I was recently contacted anonymously by a parent who asked if I would host a blog post for them. When this piece came through to me I felt obliged to post it. I suspect a lot of parents out there will be familiar with this scenario, as will countless teachers. The following entry has been supplied by the Secret Parent.
Let me introduce myself – I’m one of the “nice” parents. I support and trust teachers, and there are teachers in my family, one of the reasons why I know I could never do the job myself. I’m involved with the school, and do what I can to support it. So how could I possibly be part of the problem? Well, it’s like this.
A while back, our school had a big Ofsted inspection. The report said lots encouraging things, and we were very pleased with it in general. One passage in particular immediately jumped out at me when I read it – a glowing report of one specific lesson. Knowing that class as I do, my instant reaction was to laugh – it was abundantly clear that the ridiculously bright child in that class had “just happened” to be participating a lot under the inspector’s nose, and impressing him with his advanced development.
The blatant nature of this event encouraged me to share the anecdote, both for humour and because it supported my long-standing belief that flying inspections don’t tell you the full story about a school, and are open to manipulation and prejudicial distortion. My epiphany came when my amusing Ofsted anecdote bombed with a couple of friends. Um yeah, they said, everyone does that. It’s just playing the system.
I had no idea! I know teachers are under a stupid amount of pressure, and inspected to within an inch of their life, but I naively assumed that inspections wouldn’t be easily swayed just by a single child’s precocity. I certainly hadn’t expected that something like this would be any more than a desperate measure in extremis. To discover that anyone would consider it routine was more than a little unsettling.
Following that uncomfortable taste of the red pill, I started to look deeper – what else could I do? I read accounts by teachers explaining how the treadmill of inspection and evaluation was dragging them, their teaching and their whole class down. I became more aware of pressures to produce “acceptable” data and discovered the concept of “up levelling” children in order to meet arbitrary performance targets. I was horrified. And then I started to think about it.
When my eldest was starting school, I was a little worried by his first report. Once I’d got my head around the strange alphabet soup of letters and numbers which looked as if it had been deliberately encrypted to ensure that no one of school age would be able to understand it, I read that he was around average for his age, maybe slightly below. I was surprised and slightly concerned – he’d always seemed very bright. Was something going wrong? Why was he “only” average? I raised it with his teacher the next day.
Fast forward a year or two, and he was doing much better. Clearly bright and ahead of the curve, I was happy to see this improvement and made no effort to discuss it with anyone. His teacher remained unmolested, but what had objectively changed? Nothing to do with the quality of teaching – my inclination to ask difficult questions was entirely dependent on a subjective assessment of his abilities, and whether it was higher or lower than my own finger-in-the-air judgement.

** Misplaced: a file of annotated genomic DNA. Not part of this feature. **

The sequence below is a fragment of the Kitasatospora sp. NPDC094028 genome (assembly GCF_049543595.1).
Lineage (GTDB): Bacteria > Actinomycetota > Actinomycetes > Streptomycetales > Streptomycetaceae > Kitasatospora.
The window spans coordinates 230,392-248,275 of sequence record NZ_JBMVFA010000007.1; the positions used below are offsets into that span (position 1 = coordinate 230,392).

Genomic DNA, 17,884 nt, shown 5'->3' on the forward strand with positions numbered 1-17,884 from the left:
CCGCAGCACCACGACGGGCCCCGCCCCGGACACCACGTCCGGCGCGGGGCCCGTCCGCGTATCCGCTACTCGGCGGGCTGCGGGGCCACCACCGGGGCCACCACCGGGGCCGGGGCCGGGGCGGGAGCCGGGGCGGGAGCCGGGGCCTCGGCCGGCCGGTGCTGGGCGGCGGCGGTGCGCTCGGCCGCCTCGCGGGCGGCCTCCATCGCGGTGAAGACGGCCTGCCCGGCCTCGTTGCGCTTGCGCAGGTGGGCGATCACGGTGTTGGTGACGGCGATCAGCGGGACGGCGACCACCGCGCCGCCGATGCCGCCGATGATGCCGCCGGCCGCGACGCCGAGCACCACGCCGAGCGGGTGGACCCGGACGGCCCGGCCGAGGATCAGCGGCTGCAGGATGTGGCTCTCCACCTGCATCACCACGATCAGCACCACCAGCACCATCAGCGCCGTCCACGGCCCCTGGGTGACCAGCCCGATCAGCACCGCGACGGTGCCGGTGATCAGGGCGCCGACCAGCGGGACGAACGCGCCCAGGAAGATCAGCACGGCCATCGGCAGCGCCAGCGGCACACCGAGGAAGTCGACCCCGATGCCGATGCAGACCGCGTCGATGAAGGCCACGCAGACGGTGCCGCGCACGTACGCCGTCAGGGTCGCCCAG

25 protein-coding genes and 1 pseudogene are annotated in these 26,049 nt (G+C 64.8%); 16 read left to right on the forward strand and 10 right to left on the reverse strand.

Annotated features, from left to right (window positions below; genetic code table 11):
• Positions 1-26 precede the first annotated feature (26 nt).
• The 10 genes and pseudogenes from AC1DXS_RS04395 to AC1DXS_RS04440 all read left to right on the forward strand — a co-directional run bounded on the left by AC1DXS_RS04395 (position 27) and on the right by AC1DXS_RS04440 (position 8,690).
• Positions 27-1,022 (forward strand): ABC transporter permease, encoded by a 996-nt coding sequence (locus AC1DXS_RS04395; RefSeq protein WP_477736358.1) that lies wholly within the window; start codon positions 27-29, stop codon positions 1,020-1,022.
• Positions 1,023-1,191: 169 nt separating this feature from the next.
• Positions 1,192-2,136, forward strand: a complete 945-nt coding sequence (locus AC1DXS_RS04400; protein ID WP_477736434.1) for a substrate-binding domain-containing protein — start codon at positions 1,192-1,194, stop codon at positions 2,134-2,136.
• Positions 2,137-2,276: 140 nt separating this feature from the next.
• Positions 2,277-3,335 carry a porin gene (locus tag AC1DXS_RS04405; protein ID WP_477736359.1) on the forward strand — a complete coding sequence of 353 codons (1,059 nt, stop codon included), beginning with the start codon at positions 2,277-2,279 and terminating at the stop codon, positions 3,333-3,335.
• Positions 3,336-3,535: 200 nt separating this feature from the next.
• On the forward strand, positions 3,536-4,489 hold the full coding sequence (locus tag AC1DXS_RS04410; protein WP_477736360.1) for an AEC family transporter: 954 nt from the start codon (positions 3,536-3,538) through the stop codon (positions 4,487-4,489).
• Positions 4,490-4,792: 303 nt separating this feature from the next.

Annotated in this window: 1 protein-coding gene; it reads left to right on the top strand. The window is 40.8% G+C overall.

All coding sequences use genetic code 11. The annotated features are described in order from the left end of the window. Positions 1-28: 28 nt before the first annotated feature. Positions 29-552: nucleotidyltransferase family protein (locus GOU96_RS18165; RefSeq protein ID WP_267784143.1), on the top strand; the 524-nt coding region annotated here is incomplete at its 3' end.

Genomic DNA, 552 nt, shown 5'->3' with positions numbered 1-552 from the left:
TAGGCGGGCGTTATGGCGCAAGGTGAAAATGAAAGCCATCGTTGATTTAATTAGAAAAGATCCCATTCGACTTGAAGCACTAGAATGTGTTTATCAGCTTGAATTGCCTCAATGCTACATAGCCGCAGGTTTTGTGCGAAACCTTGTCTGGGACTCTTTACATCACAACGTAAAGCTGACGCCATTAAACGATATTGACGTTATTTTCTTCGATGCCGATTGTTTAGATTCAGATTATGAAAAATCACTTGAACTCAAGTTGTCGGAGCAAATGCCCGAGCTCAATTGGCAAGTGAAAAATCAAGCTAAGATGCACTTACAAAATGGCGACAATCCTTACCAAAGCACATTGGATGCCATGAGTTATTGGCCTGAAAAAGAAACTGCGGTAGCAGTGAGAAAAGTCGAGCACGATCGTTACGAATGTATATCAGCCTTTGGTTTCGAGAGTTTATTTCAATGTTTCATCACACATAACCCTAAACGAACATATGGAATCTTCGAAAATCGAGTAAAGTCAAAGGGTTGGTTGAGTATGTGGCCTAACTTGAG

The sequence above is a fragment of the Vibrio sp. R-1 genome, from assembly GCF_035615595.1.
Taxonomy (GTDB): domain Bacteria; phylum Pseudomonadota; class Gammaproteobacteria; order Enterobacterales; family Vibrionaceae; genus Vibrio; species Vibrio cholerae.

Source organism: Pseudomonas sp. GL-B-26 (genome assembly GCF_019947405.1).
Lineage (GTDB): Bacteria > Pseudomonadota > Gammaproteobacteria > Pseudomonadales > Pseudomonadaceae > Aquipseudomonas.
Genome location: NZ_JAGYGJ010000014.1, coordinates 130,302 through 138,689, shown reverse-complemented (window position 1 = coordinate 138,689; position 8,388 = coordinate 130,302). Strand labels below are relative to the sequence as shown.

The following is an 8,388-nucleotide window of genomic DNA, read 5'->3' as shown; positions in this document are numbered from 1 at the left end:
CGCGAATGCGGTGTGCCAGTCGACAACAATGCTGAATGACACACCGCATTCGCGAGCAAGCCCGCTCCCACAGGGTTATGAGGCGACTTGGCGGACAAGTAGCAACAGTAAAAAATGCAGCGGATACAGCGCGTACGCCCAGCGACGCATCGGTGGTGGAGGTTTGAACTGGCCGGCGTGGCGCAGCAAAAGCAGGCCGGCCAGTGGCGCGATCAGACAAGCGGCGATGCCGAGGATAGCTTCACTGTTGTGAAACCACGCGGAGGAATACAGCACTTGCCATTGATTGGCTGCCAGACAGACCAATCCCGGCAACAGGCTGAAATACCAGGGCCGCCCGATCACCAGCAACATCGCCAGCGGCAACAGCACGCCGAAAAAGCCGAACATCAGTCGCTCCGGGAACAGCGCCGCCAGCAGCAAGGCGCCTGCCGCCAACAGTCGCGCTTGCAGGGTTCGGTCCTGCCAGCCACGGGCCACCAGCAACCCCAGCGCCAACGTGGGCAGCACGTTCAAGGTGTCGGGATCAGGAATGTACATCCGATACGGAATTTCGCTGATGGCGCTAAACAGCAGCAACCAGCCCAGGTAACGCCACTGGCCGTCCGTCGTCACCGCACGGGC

Looking back from a distance, it seems blindingly obvious – his teachers are in the best position to know how he’s doing, but the lower their assessment, the more queries, hassle and even outright hostility they’re likely to get from parents. I’ve even heard parents talk about moving to another school, purely based on a teacher’s evaluation of their child’s progress. We want the best for our kids, so we obsess over every data point. In that context, who wouldn’t bump the odd child up where there’s any doubt?
The uncomfortable truth is that the overbearing and unsustainable inspection regime being inflicted on teachers and schools is giving parents what we want. We want data – we love data. All parents, supportive of teachers or not, want to know that our children are doing well. We even choose schools based on their previous exam results, as if that magically makes our children brighter. We are all part of the problem.
Let me be clear – I despise everything Gove and countless generations of education secretaries before him have done to education in this country, but I’m afraid that as parents, voraciously devouring every last scrap of data, we’ve got the regime we deserve. By questioning teachers who don’t share our belief in our children’s brilliance, choosing schools by their results, or even constantly demanding better performance, we are feeding the monster.
So I’m trying to fight back – the least I can do for all those hassled, frazzled teachers. My only question is, how? I want to be involved, and I want to help if my children aren’t meeting their apparent potential. Does it help to be pushing just as hard when they’re doing well? Do I really want to become “that pushy parent” always making demands on teachers’ already overstretched time? Do teachers want that? And if I don’t, doesn’t it continue to reward that pernicious “up levelling” approach?
Please, tell me what I can do. I’m heartbroken at what’s happened to our education system, but I don’t know how to break the cycle and make life easier for those hardy souls who continue to stick at it. What can be done so that parents can be interested and involved in their children’s education without supporting this destructive obsession with holding teachers responsible for children’s performance?
Any suggestions are very welcome.